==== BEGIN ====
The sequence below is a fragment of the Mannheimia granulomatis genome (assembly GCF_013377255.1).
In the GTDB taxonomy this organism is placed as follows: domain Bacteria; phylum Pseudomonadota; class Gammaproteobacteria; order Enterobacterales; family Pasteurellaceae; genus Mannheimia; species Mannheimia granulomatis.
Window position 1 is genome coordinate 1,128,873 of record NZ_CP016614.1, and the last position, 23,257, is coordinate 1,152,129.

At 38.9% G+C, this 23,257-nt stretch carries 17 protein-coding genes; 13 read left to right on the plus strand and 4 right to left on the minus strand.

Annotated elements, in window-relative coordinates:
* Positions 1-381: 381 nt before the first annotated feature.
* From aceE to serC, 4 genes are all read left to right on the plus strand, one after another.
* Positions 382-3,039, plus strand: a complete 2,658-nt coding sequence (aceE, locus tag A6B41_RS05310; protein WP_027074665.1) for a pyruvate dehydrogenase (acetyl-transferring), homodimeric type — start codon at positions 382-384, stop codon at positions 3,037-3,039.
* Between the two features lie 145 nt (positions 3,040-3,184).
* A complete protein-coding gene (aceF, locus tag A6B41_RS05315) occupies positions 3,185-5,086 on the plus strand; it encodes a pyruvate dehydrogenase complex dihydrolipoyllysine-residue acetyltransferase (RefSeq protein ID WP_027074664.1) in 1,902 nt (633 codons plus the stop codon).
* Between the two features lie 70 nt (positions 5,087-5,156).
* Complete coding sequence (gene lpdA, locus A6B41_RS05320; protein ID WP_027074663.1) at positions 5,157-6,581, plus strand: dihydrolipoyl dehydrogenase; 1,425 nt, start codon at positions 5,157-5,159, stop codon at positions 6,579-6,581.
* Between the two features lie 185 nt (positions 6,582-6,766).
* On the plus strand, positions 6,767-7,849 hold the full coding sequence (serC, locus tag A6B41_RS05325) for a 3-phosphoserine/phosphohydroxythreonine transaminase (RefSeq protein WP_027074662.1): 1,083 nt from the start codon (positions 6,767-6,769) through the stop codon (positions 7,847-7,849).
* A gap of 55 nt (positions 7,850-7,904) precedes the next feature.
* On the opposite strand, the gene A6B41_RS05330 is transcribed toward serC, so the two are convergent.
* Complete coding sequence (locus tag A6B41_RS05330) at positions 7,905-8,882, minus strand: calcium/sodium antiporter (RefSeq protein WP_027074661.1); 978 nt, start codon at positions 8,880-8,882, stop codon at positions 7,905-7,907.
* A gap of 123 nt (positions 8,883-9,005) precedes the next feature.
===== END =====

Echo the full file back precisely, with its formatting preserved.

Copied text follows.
The sequence below is a fragment of the Mannheimia granulomatis genome (assembly GCF_013377255.1).
In the GTDB taxonomy this organism is placed as follows: domain Bacteria; phylum Pseudomonadota; class Gammaproteobacteria; order Enterobacterales; family Pasteurellaceae; genus Mannheimia; species Mannheimia granulomatis.
Window position 1 is genome coordinate 1,128,873 of record NZ_CP016614.1, and the last position, 23,257, is coordinate 1,152,129.

At 38.9% G+C, this 23,257-nt stretch carries 17 protein-coding genes; 13 read left to right on the plus strand and 4 right to left on the minus strand.

Annotated elements, in window-relative coordinates:
* Positions 1-381: 381 nt before the first annotated feature.
* From aceE to serC, 4 genes are all read left to right on the plus strand, one after another.
* Positions 382-3,039, plus strand: a complete 2,658-nt coding sequence (aceE, locus tag A6B41_RS05310; protein WP_027074665.1) for a pyruvate dehydrogenase (acetyl-transferring), homodimeric type — start codon at positions 382-384, stop codon at positions 3,037-3,039.
* Between the two features lie 145 nt (positions 3,040-3,184).
* A complete protein-coding gene (aceF, locus tag A6B41_RS05315) occupies positions 3,185-5,086 on the plus strand; it encodes a pyruvate dehydrogenase complex dihydrolipoyllysine-residue acetyltransferase (RefSeq protein ID WP_027074664.1) in 1,902 nt (633 codons plus the stop codon).
* Between the two features lie 70 nt (positions 5,087-5,156).
* Complete coding sequence (gene lpdA, locus A6B41_RS05320; protein ID WP_027074663.1) at positions 5,157-6,581, plus strand: dihydrolipoyl dehydrogenase; 1,425 nt, start codon at positions 5,157-5,159, stop codon at positions 6,579-6,581.
* Between the two features lie 185 nt (positions 6,582-6,766).
* On the plus strand, positions 6,767-7,849 hold the full coding sequence (serC, locus tag A6B41_RS05325) for a 3-phosphoserine/phosphohydroxythreonine transaminase (RefSeq protein WP_027074662.1): 1,083 nt from the start codon (positions 6,767-6,769) through the stop codon (positions 7,847-7,849).
* A gap of 55 nt (positions 7,850-7,904) precedes the next feature.
* On the opposite strand, the gene A6B41_RS05330 is transcribed toward serC, so the two are convergent.
* Complete coding sequence (locus tag A6B41_RS05330) at positions 7,905-8,882, minus strand: calcium/sodium antiporter (RefSeq protein WP_027074661.1); 978 nt, start codon at positions 8,880-8,882, stop codon at positions 7,905-7,907.
* A gap of 123 nt (positions 8,883-9,005) precedes the next feature.